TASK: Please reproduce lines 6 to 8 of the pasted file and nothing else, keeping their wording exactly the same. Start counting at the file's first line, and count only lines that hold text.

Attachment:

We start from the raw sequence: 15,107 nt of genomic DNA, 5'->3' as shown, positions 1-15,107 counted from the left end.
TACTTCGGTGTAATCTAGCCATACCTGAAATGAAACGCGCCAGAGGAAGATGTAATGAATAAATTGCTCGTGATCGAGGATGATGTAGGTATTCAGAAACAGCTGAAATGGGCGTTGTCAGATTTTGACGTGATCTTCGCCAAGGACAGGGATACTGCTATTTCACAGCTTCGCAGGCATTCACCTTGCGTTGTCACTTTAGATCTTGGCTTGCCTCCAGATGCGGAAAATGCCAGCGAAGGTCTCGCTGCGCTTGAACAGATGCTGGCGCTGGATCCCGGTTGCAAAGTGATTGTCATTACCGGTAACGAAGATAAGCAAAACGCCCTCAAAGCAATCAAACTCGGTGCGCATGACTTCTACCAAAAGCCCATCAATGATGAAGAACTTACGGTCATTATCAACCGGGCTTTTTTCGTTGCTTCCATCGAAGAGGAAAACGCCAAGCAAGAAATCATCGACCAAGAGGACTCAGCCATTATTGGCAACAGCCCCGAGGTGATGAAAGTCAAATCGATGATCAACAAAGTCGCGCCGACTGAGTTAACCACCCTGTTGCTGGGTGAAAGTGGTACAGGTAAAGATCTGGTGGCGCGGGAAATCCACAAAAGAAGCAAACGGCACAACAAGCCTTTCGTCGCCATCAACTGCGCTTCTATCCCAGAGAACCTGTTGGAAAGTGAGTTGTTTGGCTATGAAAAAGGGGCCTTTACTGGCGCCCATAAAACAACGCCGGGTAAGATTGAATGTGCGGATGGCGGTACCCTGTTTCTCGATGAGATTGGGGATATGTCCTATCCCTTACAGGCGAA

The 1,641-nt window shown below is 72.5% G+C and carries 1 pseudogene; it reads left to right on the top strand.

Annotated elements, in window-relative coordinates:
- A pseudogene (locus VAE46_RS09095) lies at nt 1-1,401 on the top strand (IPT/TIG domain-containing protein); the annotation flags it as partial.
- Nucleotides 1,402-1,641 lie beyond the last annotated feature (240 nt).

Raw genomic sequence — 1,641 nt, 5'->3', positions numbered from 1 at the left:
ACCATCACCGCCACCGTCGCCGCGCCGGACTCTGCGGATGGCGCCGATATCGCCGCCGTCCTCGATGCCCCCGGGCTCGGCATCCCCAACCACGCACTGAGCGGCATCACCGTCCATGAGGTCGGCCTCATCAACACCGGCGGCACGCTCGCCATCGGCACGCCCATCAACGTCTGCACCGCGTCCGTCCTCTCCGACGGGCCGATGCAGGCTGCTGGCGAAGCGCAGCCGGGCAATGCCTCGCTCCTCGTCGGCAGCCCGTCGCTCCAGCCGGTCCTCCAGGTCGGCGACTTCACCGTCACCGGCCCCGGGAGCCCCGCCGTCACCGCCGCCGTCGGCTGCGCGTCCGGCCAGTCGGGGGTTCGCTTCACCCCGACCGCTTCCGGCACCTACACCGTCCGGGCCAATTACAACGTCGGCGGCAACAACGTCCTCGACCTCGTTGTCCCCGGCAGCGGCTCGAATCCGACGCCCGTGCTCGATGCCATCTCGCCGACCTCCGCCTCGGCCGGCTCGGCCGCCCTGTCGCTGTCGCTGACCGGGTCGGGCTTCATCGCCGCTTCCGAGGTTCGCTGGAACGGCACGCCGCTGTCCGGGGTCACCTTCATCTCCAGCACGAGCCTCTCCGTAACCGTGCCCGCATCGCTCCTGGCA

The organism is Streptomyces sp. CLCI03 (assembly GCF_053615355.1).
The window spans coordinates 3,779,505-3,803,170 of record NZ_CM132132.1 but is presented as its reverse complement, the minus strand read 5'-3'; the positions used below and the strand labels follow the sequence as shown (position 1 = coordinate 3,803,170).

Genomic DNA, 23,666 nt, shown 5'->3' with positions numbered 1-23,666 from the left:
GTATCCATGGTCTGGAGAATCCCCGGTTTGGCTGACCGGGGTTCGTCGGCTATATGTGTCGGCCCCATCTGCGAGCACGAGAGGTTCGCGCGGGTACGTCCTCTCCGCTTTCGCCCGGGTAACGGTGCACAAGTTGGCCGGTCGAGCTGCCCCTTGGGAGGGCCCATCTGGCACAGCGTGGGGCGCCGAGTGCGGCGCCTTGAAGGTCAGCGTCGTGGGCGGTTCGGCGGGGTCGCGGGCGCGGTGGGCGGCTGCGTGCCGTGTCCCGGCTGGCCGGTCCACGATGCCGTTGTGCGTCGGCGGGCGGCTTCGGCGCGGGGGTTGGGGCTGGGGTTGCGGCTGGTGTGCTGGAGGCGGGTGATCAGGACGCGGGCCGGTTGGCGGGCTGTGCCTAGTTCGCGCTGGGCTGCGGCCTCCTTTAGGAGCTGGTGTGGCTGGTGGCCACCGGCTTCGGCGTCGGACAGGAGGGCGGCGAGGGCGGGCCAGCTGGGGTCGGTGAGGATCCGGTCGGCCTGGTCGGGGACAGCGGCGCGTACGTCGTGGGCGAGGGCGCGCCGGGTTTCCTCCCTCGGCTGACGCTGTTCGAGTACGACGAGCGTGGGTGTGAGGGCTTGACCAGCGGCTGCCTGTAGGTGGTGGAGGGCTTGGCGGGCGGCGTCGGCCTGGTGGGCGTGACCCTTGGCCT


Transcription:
- Nucleotides 1,402-1,641 lie beyond the last annotated feature (240 nt).

Raw genomic sequence — 1,641 nt, 5'->3', positions numbered from 1 at the left:
ACCATCACCGCCACCGTCGCCGCGCCGGACTCTGCGGATGGCGCCGATATCGCCGCCGTCCTCGATGCCCCCGGGCTCGGCATCCCCAACCACGCACTGAGCGGCATCACCGTCCATGAGGTCGGCCTCATCAACACCGGCGGCACGCTCGCCATCGGCACGCCCATCAACGTCTGCACCGCGTCCGTCCTCTCCGACGGGCCGATGCAGGCTGCTGGCGAAGCGCAGCCGGGCAATGCCTCGCTCCTCGTCGGCAGCCCGTCGCTCCAGCCGGTCCTCCAGGTCGGCGACTTCACCGTCACCGGCCCCGGGAGCCCCGCCGTCACCGCCGCCGTCGGCTGCGCGTCCGGCCAGTCGGGGGTTCGCTTCACCCCGACCGCTTCCGGCACCTACACCGTCCGGGCCAATTACAACGTCGGCGGCAACAACGTCCTCGACCTCGTTGTCCCCGGCAGCGGCTCGAATCCGACGCCCGTGCTCGATGCCATCTCGCCGACCTCCGCCTCGGCCGGCTCGGCCGCCCTGTCGCTGTCGCTGACCGGGTCGGGCTTCATCGCCGCTTCCGAGGTTCGCTGGAACGGCACGCCGCTGTCCGGGGTCACCTTCATCTCCAGCACGAGCCTCTCCGTAACCGTGCCCGCATCGCTCCTGGCA